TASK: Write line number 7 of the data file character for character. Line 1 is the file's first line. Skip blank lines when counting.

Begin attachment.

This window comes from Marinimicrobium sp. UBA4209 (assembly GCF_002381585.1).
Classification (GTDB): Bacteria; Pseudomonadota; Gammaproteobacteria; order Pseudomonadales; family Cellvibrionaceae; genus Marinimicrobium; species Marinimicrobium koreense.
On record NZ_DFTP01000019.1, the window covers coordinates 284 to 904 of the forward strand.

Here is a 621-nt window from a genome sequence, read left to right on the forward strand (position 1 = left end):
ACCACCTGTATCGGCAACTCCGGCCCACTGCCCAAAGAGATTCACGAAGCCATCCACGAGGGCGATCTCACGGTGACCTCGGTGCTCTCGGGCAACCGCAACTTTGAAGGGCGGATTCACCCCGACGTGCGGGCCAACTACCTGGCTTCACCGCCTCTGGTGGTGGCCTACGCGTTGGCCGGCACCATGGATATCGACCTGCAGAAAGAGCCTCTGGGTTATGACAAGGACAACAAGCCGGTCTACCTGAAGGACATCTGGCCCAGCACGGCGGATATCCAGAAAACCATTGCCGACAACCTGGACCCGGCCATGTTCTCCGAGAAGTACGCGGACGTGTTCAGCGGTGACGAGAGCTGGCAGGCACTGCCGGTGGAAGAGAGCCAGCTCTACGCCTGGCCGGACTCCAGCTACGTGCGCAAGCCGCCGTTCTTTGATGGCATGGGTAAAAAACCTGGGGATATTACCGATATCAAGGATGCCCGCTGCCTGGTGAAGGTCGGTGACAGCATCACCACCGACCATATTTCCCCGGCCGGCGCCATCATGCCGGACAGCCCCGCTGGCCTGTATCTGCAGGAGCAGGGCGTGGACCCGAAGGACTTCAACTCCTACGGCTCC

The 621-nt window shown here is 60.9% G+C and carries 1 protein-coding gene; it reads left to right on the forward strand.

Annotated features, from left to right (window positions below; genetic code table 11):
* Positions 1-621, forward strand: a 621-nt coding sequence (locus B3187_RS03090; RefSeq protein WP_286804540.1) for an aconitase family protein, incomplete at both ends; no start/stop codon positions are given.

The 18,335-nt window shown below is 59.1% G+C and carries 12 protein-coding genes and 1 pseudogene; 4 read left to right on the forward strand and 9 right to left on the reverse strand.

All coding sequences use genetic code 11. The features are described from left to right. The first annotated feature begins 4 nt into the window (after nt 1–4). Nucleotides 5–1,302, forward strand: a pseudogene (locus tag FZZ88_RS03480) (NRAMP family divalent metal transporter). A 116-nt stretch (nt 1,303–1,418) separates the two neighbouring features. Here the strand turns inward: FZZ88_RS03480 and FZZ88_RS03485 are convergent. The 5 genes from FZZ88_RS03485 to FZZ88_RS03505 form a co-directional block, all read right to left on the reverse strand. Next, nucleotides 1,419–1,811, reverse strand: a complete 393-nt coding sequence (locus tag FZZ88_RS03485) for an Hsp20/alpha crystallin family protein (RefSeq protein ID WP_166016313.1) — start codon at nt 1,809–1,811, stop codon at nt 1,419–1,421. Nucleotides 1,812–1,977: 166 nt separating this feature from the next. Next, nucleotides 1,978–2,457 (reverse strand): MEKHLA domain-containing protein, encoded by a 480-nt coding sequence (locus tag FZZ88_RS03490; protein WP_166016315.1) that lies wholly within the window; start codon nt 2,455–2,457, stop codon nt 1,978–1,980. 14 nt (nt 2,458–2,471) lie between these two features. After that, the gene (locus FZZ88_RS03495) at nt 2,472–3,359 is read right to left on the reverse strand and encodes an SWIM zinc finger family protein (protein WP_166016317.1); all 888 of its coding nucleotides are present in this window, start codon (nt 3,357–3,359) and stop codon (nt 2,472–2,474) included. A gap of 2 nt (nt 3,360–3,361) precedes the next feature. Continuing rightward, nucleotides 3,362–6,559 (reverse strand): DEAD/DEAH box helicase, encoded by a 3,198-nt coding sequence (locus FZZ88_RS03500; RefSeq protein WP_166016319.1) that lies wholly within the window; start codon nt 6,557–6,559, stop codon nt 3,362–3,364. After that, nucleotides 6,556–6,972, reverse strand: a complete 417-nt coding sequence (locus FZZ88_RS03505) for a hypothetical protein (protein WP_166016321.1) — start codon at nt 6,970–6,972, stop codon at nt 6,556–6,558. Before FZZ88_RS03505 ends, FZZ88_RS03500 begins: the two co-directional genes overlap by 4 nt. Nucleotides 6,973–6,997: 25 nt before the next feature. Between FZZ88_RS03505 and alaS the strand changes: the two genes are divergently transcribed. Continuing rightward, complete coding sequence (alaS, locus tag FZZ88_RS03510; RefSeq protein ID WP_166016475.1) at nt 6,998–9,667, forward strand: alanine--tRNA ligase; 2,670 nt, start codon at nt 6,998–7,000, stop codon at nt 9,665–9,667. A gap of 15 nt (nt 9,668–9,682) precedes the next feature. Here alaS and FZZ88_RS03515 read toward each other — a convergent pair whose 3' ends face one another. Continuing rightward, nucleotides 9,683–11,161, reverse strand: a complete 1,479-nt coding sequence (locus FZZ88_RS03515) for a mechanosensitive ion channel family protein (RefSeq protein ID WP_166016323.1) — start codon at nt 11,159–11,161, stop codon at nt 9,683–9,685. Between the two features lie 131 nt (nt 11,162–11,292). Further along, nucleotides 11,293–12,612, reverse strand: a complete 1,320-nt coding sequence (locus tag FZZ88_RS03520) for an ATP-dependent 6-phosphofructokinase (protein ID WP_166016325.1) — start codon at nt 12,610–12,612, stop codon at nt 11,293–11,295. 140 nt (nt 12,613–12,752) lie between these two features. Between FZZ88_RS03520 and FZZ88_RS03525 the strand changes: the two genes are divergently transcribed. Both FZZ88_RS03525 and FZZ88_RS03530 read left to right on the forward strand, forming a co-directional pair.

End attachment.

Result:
Annotated features, from left to right (window positions below; genetic code table 11):